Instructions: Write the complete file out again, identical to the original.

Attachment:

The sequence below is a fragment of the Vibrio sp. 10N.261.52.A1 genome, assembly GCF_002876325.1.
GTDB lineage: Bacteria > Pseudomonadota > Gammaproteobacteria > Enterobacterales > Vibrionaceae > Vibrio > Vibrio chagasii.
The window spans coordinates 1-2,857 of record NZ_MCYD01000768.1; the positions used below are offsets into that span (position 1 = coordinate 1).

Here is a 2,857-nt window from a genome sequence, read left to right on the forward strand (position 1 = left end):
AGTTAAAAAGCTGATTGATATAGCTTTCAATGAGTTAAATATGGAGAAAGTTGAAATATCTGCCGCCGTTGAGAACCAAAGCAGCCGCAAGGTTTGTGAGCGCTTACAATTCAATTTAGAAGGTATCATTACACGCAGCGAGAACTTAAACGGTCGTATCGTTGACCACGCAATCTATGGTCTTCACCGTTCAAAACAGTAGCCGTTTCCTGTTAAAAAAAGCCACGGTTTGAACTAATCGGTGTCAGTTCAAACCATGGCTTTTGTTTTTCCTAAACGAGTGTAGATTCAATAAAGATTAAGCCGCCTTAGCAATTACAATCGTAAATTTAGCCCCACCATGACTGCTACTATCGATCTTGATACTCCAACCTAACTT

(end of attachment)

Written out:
The sequence below is a fragment of the Vibrio sp. 10N.261.52.A1 genome, assembly GCF_002876325.1.
GTDB lineage: Bacteria > Pseudomonadota > Gammaproteobacteria > Enterobacterales > Vibrionaceae > Vibrio > Vibrio chagasii.
The window spans coordinates 1-2,857 of record NZ_MCYD01000768.1; the positions used below are offsets into that span (position 1 = coordinate 1).

Here is a 2,857-nt window from a genome sequence, read left to right on the forward strand (position 1 = left end):
AGTTAAAAAGCTGATTGATATAGCTTTCAATGAGTTAAATATGGAGAAAGTTGAAATATCTGCCGCCGTTGAGAACCAAAGCAGCCGCAAGGTTTGTGAGCGCTTACAATTCAATTTAGAAGGTATCATTACACGCAGCGAGAACTTAAACGGTCGTATCGTTGACCACGCAATCTATGGTCTTCACCGTTCAAAACAGTAGCCGTTTCCTGTTAAAAAAAGCCACGGTTTGAACTAATCGGTGTCAGTTCAAACCATGGCTTTTGTTTTTCCTAAACGAGTGTAGATTCAATAAAGATTAAGCCGCCTTAGCAATTACAATCGTAAATTTAGCCCCACCATGACTGCTACTATCGATCTTGATACTCCAACCTAACTT